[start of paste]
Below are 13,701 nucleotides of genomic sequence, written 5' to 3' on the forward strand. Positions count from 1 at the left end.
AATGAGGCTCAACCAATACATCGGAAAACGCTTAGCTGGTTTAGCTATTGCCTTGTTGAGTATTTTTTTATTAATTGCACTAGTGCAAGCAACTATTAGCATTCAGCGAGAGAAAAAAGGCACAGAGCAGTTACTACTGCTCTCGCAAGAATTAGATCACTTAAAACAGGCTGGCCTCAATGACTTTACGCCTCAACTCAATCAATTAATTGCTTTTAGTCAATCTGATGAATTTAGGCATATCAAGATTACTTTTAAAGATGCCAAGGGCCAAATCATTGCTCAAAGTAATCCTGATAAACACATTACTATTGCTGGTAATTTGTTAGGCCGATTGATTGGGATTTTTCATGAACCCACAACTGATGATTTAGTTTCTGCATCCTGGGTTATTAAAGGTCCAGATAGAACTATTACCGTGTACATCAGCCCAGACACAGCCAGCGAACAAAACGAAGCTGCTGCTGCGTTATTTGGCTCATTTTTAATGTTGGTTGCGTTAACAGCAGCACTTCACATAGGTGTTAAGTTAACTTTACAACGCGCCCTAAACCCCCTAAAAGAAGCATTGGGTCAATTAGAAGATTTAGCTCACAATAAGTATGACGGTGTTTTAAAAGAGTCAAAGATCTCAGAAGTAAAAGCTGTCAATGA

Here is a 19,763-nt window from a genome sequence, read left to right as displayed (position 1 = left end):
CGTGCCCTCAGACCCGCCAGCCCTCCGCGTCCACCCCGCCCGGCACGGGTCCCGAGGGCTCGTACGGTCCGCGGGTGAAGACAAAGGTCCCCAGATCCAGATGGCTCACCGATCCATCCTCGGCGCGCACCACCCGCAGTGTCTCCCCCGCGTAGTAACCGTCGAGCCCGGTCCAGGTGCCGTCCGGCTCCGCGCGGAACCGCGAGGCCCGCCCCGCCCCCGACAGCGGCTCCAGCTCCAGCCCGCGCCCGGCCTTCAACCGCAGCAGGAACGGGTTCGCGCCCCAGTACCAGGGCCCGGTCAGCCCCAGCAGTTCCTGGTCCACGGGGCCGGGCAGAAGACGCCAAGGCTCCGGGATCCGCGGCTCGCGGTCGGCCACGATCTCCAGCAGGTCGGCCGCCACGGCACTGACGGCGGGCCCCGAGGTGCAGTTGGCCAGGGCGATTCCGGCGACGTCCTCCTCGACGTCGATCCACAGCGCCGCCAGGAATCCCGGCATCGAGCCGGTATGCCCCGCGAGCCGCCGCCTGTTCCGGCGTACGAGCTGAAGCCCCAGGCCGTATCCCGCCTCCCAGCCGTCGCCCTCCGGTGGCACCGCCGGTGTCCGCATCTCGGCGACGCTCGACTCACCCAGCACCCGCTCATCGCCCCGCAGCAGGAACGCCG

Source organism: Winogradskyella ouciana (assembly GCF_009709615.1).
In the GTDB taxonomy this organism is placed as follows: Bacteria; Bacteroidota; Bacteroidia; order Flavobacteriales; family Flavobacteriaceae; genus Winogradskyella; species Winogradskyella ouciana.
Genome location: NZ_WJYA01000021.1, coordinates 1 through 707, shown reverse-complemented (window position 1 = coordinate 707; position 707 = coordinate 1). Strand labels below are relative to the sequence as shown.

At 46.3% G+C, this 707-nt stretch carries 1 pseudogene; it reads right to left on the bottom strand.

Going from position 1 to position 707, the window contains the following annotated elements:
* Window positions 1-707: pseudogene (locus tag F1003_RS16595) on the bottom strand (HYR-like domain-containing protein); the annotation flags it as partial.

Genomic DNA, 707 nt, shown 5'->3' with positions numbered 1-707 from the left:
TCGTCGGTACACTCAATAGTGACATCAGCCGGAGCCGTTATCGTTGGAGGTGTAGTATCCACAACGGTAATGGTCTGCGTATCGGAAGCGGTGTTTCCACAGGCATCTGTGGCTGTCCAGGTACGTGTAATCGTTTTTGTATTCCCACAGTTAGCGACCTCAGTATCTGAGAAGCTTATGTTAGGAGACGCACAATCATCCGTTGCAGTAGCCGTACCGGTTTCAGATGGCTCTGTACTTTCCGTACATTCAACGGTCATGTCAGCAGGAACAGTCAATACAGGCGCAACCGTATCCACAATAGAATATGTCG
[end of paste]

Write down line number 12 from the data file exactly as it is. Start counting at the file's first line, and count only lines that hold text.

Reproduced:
TCGTCGGTACACTCAATAGTGACATCAGCCGGAGCCGTTATCGTTGGAGGTGTAGTATCCACAACGGTAATGGTCTGCGTATCGGAAGCGGTGTTTCCACAGGCATCTGTGGCTGTCCAGGTACGTGTAATCGTTTTTGTATTCCCACAGTTAGCGACCTCAGTATCTGAGAAGCTTATGTTAGGAGACGCACAATCATCCGTTGCAGTAGCCGTACCGGTTTCAGATGGCTCTGTACTTTCCGTACATTCAACGGTCATGTCAGCAGGAACAGTCAATACAGGCGCAACCGTATCCACAATAGAATATGTCG